MARK SPEROS, San Juan Capistrano
The River Street project, for all the promise of additional sales-tax revenues and revitalizing our downtown, ignores a simple truth: The resulting traffic it must create results in gridlock that may paralyze the entire downtown! I would strongly encourage every resident to actually walk the property around 5 or 6 p.m. and consider the following:
- If a tractor trailer (or even large truck) were making a delivery, how could it possibly access the site? It’s too tight a turn to make it on Los Rios (heaven forbid a car coming down the narrow Los Rios Street and prohibiting a truck from completing its turn … while straddling the railroad tracks … when a train comes). Paseo Adelanto is a better choice, but with 300 cars coming in and out (along with all those businesses fronting Del Obispo directly to the south also creating traffic of their own), that street will be packed.
- Ghost Train—Spend any time at that intersection, especially during rush hour, and you’ll notice that not only do the railroad crossing gates close frequently for the still-unresolved “ghost train” crossings … but the additional RR-only dedicated traffic signals now stop traffic on their own accord, for no reason. What happens when a large truck is trying to negotiate access through Los Rios and the crossing gates go down?
- Gridlock—Mornings and evenings, Camino Capistrano and Del Obispo are completely gridlocked. Between all the schools, businesses and railroad crossings (real and ghost), it’s very common to sit in place without moving a car length at 5 p.m. through multiple traffic light cycles.
In reading through the city’s staff report, the traffic impact of the addition of 65,000 square feet of retail, 300 cars (and who knows how many delivery vehicles) is being deliberately minimized. Yes, the TR-2 section (traffic) of the Mitigation Monitoring Requirements mentions very minor revisions to Paseo Adelanto (restriping), but that road is not nearly wide enough to accommodate the anticipated traffic … and zero mention is made of the impact it will have along all of Del Obispo and Camino Capistrano. The response listed on page 2-65 R5-1 of the EIR is very limited on the viewpoint and suggested improvements.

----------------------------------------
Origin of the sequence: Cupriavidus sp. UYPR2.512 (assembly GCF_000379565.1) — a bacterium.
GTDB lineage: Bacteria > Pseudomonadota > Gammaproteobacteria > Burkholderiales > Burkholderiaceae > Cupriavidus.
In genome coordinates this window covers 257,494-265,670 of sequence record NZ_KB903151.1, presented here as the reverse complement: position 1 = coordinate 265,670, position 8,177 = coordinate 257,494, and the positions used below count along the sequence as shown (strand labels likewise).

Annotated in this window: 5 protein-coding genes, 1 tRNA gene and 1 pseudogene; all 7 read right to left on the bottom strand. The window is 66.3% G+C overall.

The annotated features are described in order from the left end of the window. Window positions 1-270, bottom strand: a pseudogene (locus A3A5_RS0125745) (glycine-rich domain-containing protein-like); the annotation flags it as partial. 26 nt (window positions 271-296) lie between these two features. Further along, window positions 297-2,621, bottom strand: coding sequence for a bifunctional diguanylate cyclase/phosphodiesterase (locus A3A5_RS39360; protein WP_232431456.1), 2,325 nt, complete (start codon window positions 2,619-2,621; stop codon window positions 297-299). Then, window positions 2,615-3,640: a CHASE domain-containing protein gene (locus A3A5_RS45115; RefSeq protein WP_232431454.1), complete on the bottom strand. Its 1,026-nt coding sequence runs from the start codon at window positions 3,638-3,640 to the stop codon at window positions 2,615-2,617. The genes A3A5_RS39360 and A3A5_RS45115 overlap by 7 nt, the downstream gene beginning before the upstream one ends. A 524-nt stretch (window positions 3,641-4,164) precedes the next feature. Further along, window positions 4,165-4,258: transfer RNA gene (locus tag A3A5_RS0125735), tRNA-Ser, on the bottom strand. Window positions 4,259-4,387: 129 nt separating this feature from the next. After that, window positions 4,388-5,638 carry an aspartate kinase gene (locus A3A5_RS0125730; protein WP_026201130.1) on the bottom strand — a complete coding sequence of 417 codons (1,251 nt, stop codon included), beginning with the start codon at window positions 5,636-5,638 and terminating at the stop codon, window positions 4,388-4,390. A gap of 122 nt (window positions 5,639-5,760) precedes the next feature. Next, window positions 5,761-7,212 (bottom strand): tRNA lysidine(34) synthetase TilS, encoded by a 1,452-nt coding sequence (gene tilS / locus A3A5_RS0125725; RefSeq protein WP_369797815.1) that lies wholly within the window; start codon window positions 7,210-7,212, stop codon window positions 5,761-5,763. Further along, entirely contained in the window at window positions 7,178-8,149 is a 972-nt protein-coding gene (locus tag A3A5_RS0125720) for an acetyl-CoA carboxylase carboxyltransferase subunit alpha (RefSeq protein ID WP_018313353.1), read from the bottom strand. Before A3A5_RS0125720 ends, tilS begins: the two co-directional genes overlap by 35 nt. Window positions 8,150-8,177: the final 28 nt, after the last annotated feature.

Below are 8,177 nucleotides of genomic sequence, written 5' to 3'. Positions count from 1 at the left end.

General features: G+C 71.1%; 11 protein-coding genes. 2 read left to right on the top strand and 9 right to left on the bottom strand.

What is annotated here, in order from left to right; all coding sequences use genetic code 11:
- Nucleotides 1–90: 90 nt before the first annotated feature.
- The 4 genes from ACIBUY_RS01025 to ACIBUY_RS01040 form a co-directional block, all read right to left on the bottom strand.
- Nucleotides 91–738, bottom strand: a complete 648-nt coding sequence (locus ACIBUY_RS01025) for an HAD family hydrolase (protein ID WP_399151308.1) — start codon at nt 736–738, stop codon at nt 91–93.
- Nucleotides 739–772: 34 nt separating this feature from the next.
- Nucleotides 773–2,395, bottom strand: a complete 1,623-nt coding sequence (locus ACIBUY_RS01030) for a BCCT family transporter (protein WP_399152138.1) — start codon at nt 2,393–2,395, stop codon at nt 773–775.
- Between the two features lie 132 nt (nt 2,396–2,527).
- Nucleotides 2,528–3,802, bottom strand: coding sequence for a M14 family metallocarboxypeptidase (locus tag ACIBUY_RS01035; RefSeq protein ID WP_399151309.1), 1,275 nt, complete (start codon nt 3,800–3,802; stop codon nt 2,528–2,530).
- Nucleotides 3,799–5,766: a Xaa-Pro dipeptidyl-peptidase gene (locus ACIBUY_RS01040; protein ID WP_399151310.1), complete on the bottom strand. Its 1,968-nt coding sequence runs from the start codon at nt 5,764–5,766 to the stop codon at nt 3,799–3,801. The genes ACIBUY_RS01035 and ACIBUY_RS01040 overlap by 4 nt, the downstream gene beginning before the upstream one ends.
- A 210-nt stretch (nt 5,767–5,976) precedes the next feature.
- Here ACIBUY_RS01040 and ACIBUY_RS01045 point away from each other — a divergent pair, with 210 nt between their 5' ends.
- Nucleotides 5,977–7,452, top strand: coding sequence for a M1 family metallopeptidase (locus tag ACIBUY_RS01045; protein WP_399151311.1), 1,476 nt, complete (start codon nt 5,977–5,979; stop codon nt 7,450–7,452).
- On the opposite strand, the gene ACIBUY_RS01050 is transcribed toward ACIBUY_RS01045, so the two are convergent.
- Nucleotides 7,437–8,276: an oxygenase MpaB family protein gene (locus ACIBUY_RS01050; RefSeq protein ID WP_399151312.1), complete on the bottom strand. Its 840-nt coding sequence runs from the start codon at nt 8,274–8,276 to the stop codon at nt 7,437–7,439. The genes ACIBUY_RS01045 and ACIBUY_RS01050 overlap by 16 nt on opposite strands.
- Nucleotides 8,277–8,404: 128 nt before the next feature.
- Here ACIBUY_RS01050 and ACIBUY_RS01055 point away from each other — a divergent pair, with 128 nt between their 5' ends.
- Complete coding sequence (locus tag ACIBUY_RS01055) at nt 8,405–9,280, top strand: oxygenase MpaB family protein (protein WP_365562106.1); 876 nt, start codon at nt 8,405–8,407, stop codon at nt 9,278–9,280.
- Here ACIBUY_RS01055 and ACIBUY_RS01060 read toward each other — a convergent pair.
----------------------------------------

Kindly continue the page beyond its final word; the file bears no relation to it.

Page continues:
At least with the Citibank—soon-to-be Chick-fil-A—application, there was some consideration of vehicular access on and off of Del Obispo, but this was for a single restaurant.
To avoid this project being the tipping point, I would encourage the city to consider this project in a broader focus, such as:
- Requiring a broader traffic study to be conducted (during peak rush hour times) to accurately measure what the current traffic volume is for a half-mile in all directions from the intersection of Del Obispo and Camino Capistrano—and what the proposed, additional traffic would do to that flow. It should be mandated to coincide with the most active RR crossing time.
- Inclusion of a requirement that the Ghost Train issue be resolved prior to the start of construction.
- Boxing out the RR crossing area in paint to make it extra clear to residents and visitors to “Keep area clear.”
- Prohibiting tractor-trailers from turning right on Del Rios, lest they block traffic and/or get hit by a train.
- Requiring the synchronization of traffic signals on both Del Obispo and Camino Capistrano through the entire downtown area to move traffic more smoothly through the city.
- Enlarging Paseo Adelanto to allow for a much longer left-hand turn lane, while also providing a wider inbound lane for truck traffic. Also eliminating any curbside parking for its entire northern length to free up flow into and out of the proposed site.
Hopefully, this prompts additional discussion and consideration.